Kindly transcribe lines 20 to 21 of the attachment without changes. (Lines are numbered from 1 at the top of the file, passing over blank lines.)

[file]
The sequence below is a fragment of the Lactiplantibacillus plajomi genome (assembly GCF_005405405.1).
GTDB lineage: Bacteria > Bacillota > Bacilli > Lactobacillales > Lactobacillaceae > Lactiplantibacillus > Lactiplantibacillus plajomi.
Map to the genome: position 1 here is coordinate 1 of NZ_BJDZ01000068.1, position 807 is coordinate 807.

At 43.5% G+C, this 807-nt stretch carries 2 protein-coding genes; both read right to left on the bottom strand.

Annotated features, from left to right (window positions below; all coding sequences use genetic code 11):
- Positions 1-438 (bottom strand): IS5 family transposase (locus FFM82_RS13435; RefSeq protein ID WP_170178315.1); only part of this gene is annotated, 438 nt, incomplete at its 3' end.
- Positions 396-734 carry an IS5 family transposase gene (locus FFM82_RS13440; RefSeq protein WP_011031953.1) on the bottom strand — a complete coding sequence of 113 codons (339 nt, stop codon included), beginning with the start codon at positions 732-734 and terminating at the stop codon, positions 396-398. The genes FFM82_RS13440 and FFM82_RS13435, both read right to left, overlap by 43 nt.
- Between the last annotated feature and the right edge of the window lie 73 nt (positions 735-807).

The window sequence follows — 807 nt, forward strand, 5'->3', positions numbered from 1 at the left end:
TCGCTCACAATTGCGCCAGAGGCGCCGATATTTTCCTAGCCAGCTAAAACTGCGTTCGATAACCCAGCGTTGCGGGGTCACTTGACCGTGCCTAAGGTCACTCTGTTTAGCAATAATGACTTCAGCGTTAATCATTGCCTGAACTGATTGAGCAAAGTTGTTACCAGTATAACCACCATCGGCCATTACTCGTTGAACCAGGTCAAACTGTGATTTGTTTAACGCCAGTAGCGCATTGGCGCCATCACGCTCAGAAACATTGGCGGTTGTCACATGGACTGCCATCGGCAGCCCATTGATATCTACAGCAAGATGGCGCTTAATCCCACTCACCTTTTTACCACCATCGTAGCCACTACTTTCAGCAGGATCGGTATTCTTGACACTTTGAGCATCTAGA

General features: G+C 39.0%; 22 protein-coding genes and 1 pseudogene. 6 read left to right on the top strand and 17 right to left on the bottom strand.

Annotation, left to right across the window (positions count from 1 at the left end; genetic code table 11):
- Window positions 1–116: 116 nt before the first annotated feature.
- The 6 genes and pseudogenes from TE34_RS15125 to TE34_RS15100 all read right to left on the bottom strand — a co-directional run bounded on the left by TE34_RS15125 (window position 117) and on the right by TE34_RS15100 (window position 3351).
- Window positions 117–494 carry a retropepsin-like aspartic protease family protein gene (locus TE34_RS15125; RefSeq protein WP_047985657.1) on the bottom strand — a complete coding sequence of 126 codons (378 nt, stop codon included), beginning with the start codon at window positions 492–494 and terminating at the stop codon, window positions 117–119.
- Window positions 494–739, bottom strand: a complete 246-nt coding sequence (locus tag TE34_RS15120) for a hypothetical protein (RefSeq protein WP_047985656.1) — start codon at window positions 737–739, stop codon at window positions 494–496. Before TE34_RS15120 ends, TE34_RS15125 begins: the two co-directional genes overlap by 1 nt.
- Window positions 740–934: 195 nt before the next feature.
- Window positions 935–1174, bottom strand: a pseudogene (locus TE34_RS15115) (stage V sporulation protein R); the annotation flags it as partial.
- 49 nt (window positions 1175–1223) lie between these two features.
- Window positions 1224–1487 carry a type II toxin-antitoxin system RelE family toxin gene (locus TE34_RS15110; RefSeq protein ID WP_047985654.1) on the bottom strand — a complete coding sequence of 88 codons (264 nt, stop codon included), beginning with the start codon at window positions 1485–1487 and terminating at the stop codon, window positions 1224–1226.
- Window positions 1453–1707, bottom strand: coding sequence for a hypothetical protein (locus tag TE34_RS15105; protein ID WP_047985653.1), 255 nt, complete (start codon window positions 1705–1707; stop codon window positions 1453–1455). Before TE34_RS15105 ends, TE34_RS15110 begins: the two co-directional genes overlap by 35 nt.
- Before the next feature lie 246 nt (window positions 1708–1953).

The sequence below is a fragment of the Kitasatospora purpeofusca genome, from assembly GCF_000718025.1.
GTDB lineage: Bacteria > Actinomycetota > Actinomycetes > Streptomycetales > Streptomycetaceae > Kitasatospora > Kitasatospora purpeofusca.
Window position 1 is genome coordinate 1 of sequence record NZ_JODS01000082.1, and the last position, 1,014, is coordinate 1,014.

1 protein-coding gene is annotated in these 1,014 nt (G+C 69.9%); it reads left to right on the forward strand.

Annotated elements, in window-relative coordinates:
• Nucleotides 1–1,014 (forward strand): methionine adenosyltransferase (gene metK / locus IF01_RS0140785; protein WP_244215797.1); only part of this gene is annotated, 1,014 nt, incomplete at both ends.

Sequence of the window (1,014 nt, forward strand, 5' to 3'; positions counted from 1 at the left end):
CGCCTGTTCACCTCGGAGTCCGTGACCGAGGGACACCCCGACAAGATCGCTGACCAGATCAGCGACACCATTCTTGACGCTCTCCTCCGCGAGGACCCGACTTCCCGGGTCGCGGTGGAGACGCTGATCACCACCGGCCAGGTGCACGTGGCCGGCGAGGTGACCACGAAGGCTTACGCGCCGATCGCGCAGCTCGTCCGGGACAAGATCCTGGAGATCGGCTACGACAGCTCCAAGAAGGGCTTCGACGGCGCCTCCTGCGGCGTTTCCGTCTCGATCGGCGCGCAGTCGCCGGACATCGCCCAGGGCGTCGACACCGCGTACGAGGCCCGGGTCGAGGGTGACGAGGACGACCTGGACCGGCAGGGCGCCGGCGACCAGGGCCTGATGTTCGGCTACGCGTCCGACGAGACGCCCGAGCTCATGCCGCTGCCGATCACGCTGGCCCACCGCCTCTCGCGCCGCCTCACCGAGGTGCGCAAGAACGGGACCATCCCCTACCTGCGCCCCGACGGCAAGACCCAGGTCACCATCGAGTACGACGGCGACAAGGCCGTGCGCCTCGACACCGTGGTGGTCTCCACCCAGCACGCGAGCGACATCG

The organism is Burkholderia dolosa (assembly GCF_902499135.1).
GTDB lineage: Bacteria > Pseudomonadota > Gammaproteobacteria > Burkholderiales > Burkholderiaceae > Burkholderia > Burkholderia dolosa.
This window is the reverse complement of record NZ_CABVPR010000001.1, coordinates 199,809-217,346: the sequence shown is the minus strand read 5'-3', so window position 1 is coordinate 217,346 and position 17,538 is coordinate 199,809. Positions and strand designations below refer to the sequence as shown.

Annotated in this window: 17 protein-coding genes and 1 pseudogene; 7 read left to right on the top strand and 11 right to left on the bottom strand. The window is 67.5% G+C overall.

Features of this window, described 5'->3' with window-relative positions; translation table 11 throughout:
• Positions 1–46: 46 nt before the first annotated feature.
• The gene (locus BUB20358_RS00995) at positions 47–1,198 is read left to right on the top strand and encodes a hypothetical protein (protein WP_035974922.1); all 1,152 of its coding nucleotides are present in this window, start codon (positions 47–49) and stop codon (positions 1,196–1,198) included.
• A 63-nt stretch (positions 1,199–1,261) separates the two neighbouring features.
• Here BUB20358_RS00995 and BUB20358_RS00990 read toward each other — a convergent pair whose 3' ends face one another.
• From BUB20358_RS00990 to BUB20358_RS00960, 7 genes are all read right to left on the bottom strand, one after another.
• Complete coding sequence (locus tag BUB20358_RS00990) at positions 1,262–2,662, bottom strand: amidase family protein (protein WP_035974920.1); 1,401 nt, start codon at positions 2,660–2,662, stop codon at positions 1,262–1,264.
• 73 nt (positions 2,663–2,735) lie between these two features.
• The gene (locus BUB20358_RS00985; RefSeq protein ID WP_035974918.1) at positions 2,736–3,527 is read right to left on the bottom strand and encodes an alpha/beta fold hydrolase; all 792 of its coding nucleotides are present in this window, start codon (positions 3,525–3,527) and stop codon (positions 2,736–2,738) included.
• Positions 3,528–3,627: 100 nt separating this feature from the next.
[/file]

- Window positions 1224–1487 carry a type II toxin-antitoxin system RelE family toxin gene (locus TE34_RS15110; RefSeq protein ID WP_047985654.1) on the bottom strand — a complete coding sequence of 88 codons (264 nt, stop codon included), beginning with the start codon at window positions 1485–1487 and terminating at the stop codon, window positions 1224–1226.
- Window positions 1453–1707, bottom strand: coding sequence for a hypothetical protein (locus tag TE34_RS15105; protein ID WP_047985653.1), 255 nt, complete (start codon window positions 1705–1707; stop codon window positions 1453–1455). Before TE34_RS15105 ends, TE34_RS15110 begins: the two co-directional genes overlap by 35 nt.